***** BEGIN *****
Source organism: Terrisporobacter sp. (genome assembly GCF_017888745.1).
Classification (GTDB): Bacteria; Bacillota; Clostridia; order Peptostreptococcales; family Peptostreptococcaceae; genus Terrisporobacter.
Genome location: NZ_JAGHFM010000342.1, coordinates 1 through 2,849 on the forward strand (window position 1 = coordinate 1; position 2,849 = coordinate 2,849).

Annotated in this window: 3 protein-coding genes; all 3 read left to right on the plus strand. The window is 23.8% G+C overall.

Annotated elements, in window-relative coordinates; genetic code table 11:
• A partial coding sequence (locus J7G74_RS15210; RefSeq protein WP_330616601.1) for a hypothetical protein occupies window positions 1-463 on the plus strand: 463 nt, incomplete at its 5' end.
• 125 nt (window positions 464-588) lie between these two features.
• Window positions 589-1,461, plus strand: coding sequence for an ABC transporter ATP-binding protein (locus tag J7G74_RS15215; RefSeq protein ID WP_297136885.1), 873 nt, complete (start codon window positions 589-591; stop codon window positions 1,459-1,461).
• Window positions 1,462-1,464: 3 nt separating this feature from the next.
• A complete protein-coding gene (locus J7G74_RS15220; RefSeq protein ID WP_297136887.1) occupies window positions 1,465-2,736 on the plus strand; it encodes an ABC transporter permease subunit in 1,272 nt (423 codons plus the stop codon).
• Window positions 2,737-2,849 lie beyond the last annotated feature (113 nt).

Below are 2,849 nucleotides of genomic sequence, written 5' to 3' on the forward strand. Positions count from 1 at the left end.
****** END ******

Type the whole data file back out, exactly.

Source organism: Terrisporobacter sp. (genome assembly GCF_017888745.1).
Classification (GTDB): Bacteria; Bacillota; Clostridia; order Peptostreptococcales; family Peptostreptococcaceae; genus Terrisporobacter.
Genome location: NZ_JAGHFM010000342.1, coordinates 1 through 2,849 on the forward strand (window position 1 = coordinate 1; position 2,849 = coordinate 2,849).

Annotated in this window: 3 protein-coding genes; all 3 read left to right on the plus strand. The window is 23.8% G+C overall.

Annotated elements, in window-relative coordinates; genetic code table 11:
• A partial coding sequence (locus J7G74_RS15210; RefSeq protein WP_330616601.1) for a hypothetical protein occupies window positions 1-463 on the plus strand: 463 nt, incomplete at its 5' end.
• 125 nt (window positions 464-588) lie between these two features.
• Window positions 589-1,461, plus strand: coding sequence for an ABC transporter ATP-binding protein (locus tag J7G74_RS15215; RefSeq protein ID WP_297136885.1), 873 nt, complete (start codon window positions 589-591; stop codon window positions 1,459-1,461).
• Window positions 1,462-1,464: 3 nt separating this feature from the next.
• A complete protein-coding gene (locus J7G74_RS15220; RefSeq protein ID WP_297136887.1) occupies window positions 1,465-2,736 on the plus strand; it encodes an ABC transporter permease subunit in 1,272 nt (423 codons plus the stop codon).
• Window positions 2,737-2,849 lie beyond the last annotated feature (113 nt).

Below are 2,849 nucleotides of genomic sequence, written 5' to 3' on the forward strand. Positions count from 1 at the left end.